Many of us who maintain “easy keeper” horses use grazing muzzles. But, how effective are they (of course depending on whether you can keep one on that fat horse)? The nutrition experts at Kentucky Equine Research walk us through a study that looked at mature ponies wearing grazing muzzles.
When they were introduced in the 1990s, grazing muzzles were hailed by owners of chubby horses as the best thing to come along in quite a while. Consisting of a webbing basket that fits over the lower half of the horse’s face, the grazing muzzle allows a horse or pony to bite off and swallow only the few grass blades that stick up through a small hole in the plastic plate at the bottom of the device. Horses wearing the grazing muzzle can be turned out into the pasture with their buddies, exercise when they want to, avoid stall boredom, drink water freely, eat more or less constantly and still ingest a limited amount of forage. By reducing their intake of lush grass, many horses have shed excess body weight and lowered their risk for colic and laminitis.
Four mature ponies were used in a study conducted in the U.K. to determine the amount by which forage intake was reduced when grazing muzzles were used. In each of four, three-hour study periods, two ponies wore grazing muzzles and two ponies grazed without muzzles. The ponies wore harnesses to collect urine and feces passed during the grazing periods, and they were weighed before and after each period. All ponies had been accustomed to the grazing muzzles, collection harnesses and protocols at the beginning of the study. When they were not grazing, the ponies were stalled and given hay, a vitamin/mineral mix and free access to water. They were lightly exercised for 30 minutes on two or three days each week.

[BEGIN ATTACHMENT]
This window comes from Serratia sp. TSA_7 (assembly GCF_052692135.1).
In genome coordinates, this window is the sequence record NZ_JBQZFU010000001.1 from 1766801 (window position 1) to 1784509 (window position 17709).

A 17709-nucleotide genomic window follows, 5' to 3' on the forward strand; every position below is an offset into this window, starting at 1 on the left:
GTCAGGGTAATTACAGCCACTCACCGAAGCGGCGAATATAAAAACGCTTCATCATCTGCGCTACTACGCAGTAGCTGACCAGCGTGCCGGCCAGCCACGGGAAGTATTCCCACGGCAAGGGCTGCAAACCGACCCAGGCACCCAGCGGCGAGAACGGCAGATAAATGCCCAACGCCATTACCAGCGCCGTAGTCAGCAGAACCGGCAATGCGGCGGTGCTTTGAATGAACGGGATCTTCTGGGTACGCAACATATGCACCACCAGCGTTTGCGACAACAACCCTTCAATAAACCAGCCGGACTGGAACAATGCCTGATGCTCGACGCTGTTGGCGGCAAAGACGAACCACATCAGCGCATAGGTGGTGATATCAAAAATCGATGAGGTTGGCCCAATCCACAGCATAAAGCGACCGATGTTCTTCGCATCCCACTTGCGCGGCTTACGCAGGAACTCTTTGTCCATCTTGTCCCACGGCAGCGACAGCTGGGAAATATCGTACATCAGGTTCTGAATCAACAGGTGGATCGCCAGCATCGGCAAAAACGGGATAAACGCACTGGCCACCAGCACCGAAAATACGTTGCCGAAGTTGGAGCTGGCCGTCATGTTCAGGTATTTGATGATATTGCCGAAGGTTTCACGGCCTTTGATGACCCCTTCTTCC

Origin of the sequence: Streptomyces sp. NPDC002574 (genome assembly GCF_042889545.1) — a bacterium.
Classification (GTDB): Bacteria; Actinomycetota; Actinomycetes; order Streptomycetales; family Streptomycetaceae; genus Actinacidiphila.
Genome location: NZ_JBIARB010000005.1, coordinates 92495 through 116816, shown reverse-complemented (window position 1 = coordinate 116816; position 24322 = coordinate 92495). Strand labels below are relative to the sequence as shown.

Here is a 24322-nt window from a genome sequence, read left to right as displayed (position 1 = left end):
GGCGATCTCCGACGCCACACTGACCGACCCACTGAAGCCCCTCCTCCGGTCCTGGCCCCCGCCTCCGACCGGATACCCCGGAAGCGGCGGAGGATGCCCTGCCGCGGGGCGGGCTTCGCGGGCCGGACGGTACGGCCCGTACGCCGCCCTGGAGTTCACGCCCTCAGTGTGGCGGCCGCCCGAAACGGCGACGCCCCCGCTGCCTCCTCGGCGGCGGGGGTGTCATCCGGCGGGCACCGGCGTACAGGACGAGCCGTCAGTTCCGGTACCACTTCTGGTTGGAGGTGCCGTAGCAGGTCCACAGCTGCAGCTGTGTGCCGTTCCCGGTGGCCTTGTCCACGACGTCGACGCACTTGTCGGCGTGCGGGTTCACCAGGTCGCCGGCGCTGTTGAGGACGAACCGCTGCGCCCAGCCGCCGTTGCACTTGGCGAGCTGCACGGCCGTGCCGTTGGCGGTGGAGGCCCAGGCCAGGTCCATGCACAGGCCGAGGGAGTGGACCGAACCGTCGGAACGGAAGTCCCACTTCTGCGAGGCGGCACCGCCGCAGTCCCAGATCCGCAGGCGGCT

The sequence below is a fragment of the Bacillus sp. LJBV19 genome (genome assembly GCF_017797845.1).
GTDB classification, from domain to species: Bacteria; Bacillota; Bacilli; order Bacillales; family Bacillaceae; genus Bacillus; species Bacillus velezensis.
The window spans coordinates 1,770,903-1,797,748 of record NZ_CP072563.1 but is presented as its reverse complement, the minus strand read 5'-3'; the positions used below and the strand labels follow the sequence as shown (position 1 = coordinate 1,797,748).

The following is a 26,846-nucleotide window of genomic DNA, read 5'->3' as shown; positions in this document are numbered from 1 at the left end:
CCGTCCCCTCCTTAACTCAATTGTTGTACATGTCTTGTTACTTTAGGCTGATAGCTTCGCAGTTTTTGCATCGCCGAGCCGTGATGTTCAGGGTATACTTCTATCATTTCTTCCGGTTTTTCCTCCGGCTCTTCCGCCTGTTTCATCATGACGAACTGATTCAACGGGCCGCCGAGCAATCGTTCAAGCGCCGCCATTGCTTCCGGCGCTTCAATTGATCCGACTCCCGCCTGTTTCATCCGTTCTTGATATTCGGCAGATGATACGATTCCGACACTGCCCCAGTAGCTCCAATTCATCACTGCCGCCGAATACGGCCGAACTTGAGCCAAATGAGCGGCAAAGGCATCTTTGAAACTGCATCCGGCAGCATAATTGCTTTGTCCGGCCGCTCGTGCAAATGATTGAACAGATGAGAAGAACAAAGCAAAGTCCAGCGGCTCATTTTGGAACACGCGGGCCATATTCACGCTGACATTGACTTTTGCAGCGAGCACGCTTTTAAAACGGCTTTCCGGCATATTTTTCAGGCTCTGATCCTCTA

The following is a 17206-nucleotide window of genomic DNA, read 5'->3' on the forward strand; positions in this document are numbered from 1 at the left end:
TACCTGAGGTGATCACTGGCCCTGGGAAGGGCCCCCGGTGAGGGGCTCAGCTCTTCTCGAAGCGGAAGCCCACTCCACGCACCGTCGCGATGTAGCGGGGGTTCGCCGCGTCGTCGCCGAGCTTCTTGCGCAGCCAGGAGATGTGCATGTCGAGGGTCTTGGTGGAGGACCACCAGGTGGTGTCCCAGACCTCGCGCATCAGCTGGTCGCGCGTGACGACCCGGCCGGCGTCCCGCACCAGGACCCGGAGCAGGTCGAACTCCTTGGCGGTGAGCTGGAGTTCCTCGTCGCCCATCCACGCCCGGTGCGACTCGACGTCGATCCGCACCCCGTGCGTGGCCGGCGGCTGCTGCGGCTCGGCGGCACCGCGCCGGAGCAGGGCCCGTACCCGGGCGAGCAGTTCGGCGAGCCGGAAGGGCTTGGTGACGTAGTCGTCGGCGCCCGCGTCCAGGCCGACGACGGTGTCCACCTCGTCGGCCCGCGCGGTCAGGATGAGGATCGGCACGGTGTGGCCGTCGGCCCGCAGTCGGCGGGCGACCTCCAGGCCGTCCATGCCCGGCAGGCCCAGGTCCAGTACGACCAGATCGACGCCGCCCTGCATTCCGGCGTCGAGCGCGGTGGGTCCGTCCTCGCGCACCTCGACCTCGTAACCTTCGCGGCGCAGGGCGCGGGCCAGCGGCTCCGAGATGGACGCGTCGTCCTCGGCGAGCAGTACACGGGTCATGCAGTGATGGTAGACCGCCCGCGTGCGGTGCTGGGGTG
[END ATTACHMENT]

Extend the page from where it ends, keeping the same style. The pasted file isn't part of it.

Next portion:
Results showed a wide variation in the amount of pasture grass consumed in each study period among both muzzled and unmuzzled ponies. For ponies wearing muzzles, pasture dry matter intake during each period was reduced an average of 83% compared to when the ponies were not wearing muzzles.
Unmuzzled ponies in this study also showed behavior similar to what has been reported by owners of other overweight horses. When these ponies were turned out for only three hours a day without muzzles, they made good use of their grazing time, eating with serious intent and taking few breaks to nap, play with their pasture buddies or engage in other behaviors seen in idle horses at pasture. The ponies were so focused on eating that they managed to ingest between half and two-thirds of their daily dry matter requirement in only three hours. Thus, moderate reductions in pasture time for overweight equines may not produce the weight-loss effects owners are expecting. Muzzling allows the horses to spend more time in the pasture while effectively limiting forage intake.
While the grazing muzzle works well for many horses in limiting intake of carbohydrate-rich grass, other equines have shown amazing persistence and ingenuity in their ability to pull, push or scrape the muzzle out of position so they can continue to eat without restriction. Some manufacturers have redesigned their products so that this is less of a problem than when the muzzles were first introduced.